Gateway to Myanmar’s Past, and Its FutureBreaking News
BAGAN, Myanmar — Fires, floods, treasure seekers and ficus trees have by turns withered this ancient royal capital, but in many ways it still looks as it might have eight centuries ago.
More than 2,200 tiered brick temples and shrines sprawl across an arid 26-square-mile plain on the eastern bank of the Irrawaddy River, remnants of a magnificent Buddhist city that reached its height in the 11th and 12th centuries.
These monuments, on a red-dirt plain thinly populated by monks and goat herders, are an unparalleled concentration of temple architecture, featuring sophisticated vaulting techniques not seen in other Asian civilizations and elaborate mural paintings whose counterparts have not survived well in India....
comments powered by Disqus
- A military cemetery whose African American history is hidden in plain sight in Philadelphia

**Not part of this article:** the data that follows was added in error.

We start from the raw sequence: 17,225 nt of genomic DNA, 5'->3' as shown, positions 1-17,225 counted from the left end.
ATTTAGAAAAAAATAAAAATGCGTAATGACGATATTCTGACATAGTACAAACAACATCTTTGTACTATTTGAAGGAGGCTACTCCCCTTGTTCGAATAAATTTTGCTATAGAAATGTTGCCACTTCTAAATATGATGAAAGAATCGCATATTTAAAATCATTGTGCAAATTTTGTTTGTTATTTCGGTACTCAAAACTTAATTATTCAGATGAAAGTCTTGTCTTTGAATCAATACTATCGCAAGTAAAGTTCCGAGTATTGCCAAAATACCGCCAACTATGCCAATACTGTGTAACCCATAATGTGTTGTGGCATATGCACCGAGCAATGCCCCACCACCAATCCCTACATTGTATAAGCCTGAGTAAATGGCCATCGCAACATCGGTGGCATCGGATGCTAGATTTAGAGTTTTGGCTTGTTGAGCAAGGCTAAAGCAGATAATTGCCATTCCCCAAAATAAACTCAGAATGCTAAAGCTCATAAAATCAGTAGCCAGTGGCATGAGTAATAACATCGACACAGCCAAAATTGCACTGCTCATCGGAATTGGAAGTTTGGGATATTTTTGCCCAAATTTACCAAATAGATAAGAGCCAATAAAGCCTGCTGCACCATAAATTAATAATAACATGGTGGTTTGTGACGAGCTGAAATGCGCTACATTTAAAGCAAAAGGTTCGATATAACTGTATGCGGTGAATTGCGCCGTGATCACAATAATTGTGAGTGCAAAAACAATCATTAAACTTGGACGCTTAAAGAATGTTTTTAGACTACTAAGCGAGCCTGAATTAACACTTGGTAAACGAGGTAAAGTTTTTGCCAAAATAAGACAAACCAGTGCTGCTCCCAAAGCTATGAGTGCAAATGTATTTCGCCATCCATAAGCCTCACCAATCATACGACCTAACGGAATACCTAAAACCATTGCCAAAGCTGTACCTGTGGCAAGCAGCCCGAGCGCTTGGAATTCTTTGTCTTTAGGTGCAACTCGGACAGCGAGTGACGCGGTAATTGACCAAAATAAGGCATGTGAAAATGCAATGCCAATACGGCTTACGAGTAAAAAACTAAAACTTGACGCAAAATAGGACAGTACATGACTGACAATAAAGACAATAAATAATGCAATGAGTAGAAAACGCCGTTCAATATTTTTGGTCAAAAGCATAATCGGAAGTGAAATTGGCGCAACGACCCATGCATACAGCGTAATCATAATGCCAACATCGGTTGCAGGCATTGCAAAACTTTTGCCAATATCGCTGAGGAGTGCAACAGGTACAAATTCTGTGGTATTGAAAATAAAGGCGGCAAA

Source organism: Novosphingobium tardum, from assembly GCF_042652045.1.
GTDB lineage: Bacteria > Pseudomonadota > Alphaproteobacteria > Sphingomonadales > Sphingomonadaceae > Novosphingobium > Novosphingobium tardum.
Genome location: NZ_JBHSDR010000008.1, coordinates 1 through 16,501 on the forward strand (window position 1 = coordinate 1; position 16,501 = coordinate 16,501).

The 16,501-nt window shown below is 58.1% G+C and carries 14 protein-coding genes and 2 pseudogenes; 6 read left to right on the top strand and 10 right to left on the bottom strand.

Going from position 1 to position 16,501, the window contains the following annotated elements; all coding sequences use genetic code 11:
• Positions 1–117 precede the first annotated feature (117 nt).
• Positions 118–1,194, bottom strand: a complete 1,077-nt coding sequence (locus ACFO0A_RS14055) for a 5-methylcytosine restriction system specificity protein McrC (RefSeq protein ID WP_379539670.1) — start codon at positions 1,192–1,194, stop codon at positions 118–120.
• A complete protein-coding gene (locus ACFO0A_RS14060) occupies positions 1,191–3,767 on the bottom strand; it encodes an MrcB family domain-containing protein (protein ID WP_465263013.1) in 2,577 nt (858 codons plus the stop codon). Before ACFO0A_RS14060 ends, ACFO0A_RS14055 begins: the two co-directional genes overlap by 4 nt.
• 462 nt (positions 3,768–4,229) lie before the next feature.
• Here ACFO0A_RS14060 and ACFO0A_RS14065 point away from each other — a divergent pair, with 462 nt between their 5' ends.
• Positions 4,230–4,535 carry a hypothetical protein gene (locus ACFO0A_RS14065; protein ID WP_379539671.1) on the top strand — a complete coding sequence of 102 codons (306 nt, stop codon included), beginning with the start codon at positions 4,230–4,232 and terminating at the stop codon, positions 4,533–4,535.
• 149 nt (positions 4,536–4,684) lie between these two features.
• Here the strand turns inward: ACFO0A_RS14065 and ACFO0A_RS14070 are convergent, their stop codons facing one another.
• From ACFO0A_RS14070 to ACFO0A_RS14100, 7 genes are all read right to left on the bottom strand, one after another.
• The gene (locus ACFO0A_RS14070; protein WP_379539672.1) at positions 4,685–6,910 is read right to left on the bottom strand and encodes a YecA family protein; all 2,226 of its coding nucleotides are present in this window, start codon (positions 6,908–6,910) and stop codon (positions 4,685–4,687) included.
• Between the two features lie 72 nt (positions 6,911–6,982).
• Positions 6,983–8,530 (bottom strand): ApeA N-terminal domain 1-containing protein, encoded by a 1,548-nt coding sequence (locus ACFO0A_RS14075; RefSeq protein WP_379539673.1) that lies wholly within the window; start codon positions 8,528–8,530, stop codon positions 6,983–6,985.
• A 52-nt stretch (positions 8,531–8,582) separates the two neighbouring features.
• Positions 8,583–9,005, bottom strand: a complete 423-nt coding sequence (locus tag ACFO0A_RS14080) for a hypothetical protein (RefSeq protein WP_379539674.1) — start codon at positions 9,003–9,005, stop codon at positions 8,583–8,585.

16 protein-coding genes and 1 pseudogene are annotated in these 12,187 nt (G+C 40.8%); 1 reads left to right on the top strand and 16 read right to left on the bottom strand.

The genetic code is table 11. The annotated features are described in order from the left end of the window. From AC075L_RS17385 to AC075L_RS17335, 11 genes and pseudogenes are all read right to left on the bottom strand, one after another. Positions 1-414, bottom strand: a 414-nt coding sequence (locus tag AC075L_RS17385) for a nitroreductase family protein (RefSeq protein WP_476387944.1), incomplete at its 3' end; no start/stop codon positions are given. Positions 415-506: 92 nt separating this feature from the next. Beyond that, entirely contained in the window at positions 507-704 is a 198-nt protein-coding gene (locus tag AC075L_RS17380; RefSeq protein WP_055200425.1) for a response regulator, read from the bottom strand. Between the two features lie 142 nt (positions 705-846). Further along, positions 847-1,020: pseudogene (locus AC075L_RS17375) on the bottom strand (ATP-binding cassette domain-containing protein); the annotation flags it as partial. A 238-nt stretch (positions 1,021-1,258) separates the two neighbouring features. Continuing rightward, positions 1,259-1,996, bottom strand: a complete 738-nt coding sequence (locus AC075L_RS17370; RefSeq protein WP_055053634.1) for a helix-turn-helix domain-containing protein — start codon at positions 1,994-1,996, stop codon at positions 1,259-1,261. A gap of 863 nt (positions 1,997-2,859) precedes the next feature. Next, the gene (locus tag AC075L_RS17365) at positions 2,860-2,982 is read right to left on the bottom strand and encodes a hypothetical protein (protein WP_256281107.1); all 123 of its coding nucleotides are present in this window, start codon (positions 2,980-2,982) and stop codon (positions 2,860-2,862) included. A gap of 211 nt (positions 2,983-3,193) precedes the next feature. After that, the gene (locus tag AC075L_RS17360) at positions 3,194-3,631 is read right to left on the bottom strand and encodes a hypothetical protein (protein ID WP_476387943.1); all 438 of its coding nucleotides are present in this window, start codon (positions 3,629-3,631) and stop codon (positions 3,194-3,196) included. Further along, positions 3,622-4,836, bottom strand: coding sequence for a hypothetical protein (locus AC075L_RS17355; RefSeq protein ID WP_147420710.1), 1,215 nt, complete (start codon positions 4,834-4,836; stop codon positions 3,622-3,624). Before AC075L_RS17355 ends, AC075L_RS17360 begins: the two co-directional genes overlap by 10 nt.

- Texas Senate increases education board's textbook veto power
- The Secret Transcripts of the Six-Day War
- Buried at an Asylum, the ‘Unspoken, Untold History’ of the South
- New Orleans removes monument to Confederate Gen. Robert E. Lee
- Mark Moyar explains why he came to believe the Vietnam War was winnable
- How should Texas high schoolers learn history?
- What's the 'greatest witch hunt of a politician in American history’?
- H.R. McMaster criticized – and not for his defense of Trump
- Yale’s David Blight is asked if New Orleans rewrite its Civil War legacy